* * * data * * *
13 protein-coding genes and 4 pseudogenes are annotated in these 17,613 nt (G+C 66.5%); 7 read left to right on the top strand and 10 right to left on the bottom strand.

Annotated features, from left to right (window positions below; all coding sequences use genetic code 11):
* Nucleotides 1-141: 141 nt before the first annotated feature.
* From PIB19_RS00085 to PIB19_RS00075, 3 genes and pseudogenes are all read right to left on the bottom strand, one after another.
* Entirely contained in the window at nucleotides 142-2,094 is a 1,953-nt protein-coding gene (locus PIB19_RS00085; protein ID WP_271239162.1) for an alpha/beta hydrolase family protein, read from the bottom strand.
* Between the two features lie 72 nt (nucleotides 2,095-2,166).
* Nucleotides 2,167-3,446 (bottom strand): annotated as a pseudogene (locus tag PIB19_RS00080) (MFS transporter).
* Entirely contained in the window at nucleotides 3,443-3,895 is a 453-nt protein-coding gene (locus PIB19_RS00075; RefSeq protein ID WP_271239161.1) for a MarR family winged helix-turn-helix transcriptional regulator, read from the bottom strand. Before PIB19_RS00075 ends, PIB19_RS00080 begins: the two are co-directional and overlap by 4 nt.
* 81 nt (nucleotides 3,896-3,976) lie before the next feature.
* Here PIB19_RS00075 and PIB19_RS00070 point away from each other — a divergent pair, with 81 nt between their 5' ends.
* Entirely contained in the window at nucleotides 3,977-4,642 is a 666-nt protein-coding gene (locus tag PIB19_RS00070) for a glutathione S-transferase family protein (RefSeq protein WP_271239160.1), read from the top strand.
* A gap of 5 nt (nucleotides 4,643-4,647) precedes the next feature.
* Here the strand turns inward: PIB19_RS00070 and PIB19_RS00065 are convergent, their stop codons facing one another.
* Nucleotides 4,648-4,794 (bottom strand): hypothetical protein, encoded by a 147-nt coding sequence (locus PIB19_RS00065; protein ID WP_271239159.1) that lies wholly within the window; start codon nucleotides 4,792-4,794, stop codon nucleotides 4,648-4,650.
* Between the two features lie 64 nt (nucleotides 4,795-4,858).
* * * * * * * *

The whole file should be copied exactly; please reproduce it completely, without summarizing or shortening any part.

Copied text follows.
13 protein-coding genes and 4 pseudogenes are annotated in these 17,613 nt (G+C 66.5%); 7 read left to right on the top strand and 10 right to left on the bottom strand.

Annotated features, from left to right (window positions below; all coding sequences use genetic code 11):
* Nucleotides 1-141: 141 nt before the first annotated feature.
* From PIB19_RS00085 to PIB19_RS00075, 3 genes and pseudogenes are all read right to left on the bottom strand, one after another.
* Entirely contained in the window at nucleotides 142-2,094 is a 1,953-nt protein-coding gene (locus PIB19_RS00085; protein ID WP_271239162.1) for an alpha/beta hydrolase family protein, read from the bottom strand.
* Between the two features lie 72 nt (nucleotides 2,095-2,166).
* Nucleotides 2,167-3,446 (bottom strand): annotated as a pseudogene (locus tag PIB19_RS00080) (MFS transporter).
* Entirely contained in the window at nucleotides 3,443-3,895 is a 453-nt protein-coding gene (locus PIB19_RS00075; RefSeq protein ID WP_271239161.1) for a MarR family winged helix-turn-helix transcriptional regulator, read from the bottom strand. Before PIB19_RS00075 ends, PIB19_RS00080 begins: the two are co-directional and overlap by 4 nt.
* 81 nt (nucleotides 3,896-3,976) lie before the next feature.
* Here PIB19_RS00075 and PIB19_RS00070 point away from each other — a divergent pair, with 81 nt between their 5' ends.
* Entirely contained in the window at nucleotides 3,977-4,642 is a 666-nt protein-coding gene (locus tag PIB19_RS00070) for a glutathione S-transferase family protein (RefSeq protein WP_271239160.1), read from the top strand.
* A gap of 5 nt (nucleotides 4,643-4,647) precedes the next feature.
* Here the strand turns inward: PIB19_RS00070 and PIB19_RS00065 are convergent, their stop codons facing one another.
* Nucleotides 4,648-4,794 (bottom strand): hypothetical protein, encoded by a 147-nt coding sequence (locus PIB19_RS00065; protein ID WP_271239159.1) that lies wholly within the window; start codon nucleotides 4,792-4,794, stop codon nucleotides 4,648-4,650.
* Between the two features lie 64 nt (nucleotides 4,795-4,858).